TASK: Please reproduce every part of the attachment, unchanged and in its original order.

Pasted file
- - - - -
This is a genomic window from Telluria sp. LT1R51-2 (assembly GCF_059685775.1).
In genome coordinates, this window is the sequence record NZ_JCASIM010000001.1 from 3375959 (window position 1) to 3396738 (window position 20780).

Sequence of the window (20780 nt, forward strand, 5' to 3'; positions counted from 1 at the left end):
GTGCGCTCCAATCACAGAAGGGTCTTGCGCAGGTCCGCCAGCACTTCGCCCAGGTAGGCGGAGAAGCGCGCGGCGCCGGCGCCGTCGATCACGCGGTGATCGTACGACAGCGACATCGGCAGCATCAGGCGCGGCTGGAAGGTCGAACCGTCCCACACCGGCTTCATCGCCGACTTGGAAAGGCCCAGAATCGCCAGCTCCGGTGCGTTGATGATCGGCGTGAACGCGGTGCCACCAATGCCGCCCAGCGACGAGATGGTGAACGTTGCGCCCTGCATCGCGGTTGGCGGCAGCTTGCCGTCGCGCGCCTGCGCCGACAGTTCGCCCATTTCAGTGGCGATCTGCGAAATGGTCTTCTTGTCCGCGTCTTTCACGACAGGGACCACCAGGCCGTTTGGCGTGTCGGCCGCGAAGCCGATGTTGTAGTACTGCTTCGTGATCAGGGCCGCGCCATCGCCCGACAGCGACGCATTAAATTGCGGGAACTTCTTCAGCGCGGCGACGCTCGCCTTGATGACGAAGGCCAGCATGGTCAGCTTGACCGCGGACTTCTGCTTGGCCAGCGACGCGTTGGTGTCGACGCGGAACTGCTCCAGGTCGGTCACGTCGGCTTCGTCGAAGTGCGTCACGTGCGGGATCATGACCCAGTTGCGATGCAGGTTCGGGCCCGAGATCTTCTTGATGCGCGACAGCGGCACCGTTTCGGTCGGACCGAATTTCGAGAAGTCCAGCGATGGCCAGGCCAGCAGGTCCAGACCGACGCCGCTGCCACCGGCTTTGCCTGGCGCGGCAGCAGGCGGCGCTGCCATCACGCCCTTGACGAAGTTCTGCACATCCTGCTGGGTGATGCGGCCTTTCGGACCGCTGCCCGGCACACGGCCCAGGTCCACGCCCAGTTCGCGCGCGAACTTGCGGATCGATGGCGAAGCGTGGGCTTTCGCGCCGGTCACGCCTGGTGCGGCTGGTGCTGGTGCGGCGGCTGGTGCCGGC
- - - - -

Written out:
This is a genomic window from Telluria sp. LT1R51-2 (assembly GCF_059685775.1).
In genome coordinates, this window is the sequence record NZ_JCASIM010000001.1 from 3375959 (window position 1) to 3396738 (window position 20780).

Sequence of the window (20780 nt, forward strand, 5' to 3'; positions counted from 1 at the left end):
GTGCGCTCCAATCACAGAAGGGTCTTGCGCAGGTCCGCCAGCACTTCGCCCAGGTAGGCGGAGAAGCGCGCGGCGCCGGCGCCGTCGATCACGCGGTGATCGTACGACAGCGACATCGGCAGCATCAGGCGCGGCTGGAAGGTCGAACCGTCCCACACCGGCTTCATCGCCGACTTGGAAAGGCCCAGAATCGCCAGCTCCGGTGCGTTGATGATCGGCGTGAACGCGGTGCCACCAATGCCGCCCAGCGACGAGATGGTGAACGTTGCGCCCTGCATCGCGGTTGGCGGCAGCTTGCCGTCGCGCGCCTGCGCCGACAGTTCGCCCATTTCAGTGGCGATCTGCGAAATGGTCTTCTTGTCCGCGTCTTTCACGACAGGGACCACCAGGCCGTTTGGCGTGTCGGCCGCGAAGCCGATGTTGTAGTACTGCTTCGTGATCAGGGCCGCGCCATCGCCCGACAGCGACGCATTAAATTGCGGGAACTTCTTCAGCGCGGCGACGCTCGCCTTGATGACGAAGGCCAGCATGGTCAGCTTGACCGCGGACTTCTGCTTGGCCAGCGACGCGTTGGTGTCGACGCGGAACTGCTCCAGGTCGGTCACGTCGGCTTCGTCGAAGTGCGTCACGTGCGGGATCATGACCCAGTTGCGATGCAGGTTCGGGCCCGAGATCTTCTTGATGCGCGACAGCGGCACCGTTTCGGTCGGACCGAATTTCGAGAAGTCCAGCGATGGCCAGGCCAGCAGGTCCAGACCGACGCCGCTGCCACCGGCTTTGCCTGGCGCGGCAGCAGGCGGCGCTGCCATCACGCCCTTGACGAAGTTCTGCACATCCTGCTGGGTGATGCGGCCTTTCGGACCGCTGCCCGGCACACGGCCCAGGTCCACGCCCAGTTCGCGCGCGAACTTGCGGATCGATGGCGAAGCGTGGGCTTTCGCGCCGGTCACGCCTGGTGCGGCTGGTGCTGGTGCGGCGGCTGGTGCCGGC